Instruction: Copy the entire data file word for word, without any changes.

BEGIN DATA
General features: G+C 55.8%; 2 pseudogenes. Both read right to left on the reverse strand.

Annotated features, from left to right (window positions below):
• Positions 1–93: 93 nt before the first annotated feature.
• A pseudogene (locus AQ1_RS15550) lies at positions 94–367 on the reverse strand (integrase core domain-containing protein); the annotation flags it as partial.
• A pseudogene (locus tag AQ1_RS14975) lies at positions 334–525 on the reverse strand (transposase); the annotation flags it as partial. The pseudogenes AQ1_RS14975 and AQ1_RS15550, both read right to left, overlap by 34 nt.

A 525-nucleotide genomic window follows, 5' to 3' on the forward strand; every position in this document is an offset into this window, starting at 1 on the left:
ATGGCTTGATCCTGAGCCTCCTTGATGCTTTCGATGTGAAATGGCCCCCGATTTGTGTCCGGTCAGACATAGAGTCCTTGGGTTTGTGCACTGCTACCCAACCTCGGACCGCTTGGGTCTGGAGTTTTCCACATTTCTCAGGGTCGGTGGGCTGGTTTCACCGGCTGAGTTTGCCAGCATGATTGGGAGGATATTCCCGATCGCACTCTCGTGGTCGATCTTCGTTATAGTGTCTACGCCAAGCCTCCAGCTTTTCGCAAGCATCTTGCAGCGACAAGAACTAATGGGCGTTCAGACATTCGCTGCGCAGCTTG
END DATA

General features: G+C 55.8%; 2 pseudogenes. Both read right to left on the reverse strand.

Annotated features, from left to right (window positions below):
• Positions 1–93: 93 nt before the first annotated feature.
• A pseudogene (locus AQ1_RS15550) lies at positions 94–367 on the reverse strand (integrase core domain-containing protein); the annotation flags it as partial.
• A pseudogene (locus tag AQ1_RS14975) lies at positions 334–525 on the reverse strand (transposase); the annotation flags it as partial. The pseudogenes AQ1_RS14975 and AQ1_RS15550, both read right to left, overlap by 34 nt.

A 525-nucleotide genomic window follows, 5' to 3' on the forward strand; every position in this document is an offset into this window, starting at 1 on the left:
ATGGCTTGATCCTGAGCCTCCTTGATGCTTTCGATGTGAAATGGCCCCCGATTTGTGTCCGGTCAGACATAGAGTCCTTGGGTTTGTGCACTGCTACCCAACCTCGGACCGCTTGGGTCTGGAGTTTTCCACATTTCTCAGGGTCGGTGGGCTGGTTTCACCGGCTGAGTTTGCCAGCATGATTGGGAGGATATTCCCGATCGCACTCTCGTGGTCGATCTTCGTTATAGTGTCTACGCCAAGCCTCCAGCTTTTCGCAAGCATCTTGCAGCGACAAGAACTAATGGGCGTTCAGACATTCGCTGCGCAGCTTG